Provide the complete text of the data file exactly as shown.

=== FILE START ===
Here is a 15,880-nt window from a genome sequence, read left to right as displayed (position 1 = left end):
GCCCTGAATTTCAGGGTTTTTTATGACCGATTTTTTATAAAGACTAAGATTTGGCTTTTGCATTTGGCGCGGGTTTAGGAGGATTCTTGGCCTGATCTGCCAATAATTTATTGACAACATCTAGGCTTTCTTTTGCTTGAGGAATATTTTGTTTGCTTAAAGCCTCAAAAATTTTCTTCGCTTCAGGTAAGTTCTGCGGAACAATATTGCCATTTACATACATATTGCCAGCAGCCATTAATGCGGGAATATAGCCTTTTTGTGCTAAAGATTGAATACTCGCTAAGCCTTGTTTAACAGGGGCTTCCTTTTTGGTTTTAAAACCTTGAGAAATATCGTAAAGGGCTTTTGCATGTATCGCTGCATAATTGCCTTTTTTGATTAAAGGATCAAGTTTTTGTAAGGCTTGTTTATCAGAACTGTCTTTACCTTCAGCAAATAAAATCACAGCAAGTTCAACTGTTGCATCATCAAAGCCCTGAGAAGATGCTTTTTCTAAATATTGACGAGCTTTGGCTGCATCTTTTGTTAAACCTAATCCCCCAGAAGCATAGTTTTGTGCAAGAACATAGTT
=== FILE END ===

Here is a 15,880-nt window from a genome sequence, read left to right as displayed (position 1 = left end):
GCCCTGAATTTCAGGGTTTTTTATGACCGATTTTTTATAAAGACTAAGATTTGGCTTTTGCATTTGGCGCGGGTTTAGGAGGATTCTTGGCCTGATCTGCCAATAATTTATTGACAACATCTAGGCTTTCTTTTGCTTGAGGAATATTTTGTTTGCTTAAAGCCTCAAAAATTTTCTTCGCTTCAGGTAAGTTCTGCGGAACAATATTGCCATTTACATACATATTGCCAGCAGCCATTAATGCGGGAATATAGCCTTTTTGTGCTAAAGATTGAATACTCGCTAAGCCTTGTTTAACAGGGGCTTCCTTTTTGGTTTTAAAACCTTGAGAAATATCGTAAAGGGCTTTTGCATGTATCGCTGCATAATTGCCTTTTTTGATTAAAGGATCAAGTTTTTGTAAGGCTTGTTTATCAGAACTGTCTTTACCTTCAGCAAATAAAATCACAGCAAGTTCAACTGTTGCATCATCAAAGCCCTGAGAAGATGCTTTTTCTAAATATTGACGAGCTTTGGCTGCATCTTTTGTTAAACCTAATCCCCCAGAAGCATAGTTTTGTGCAAGAACATAGTT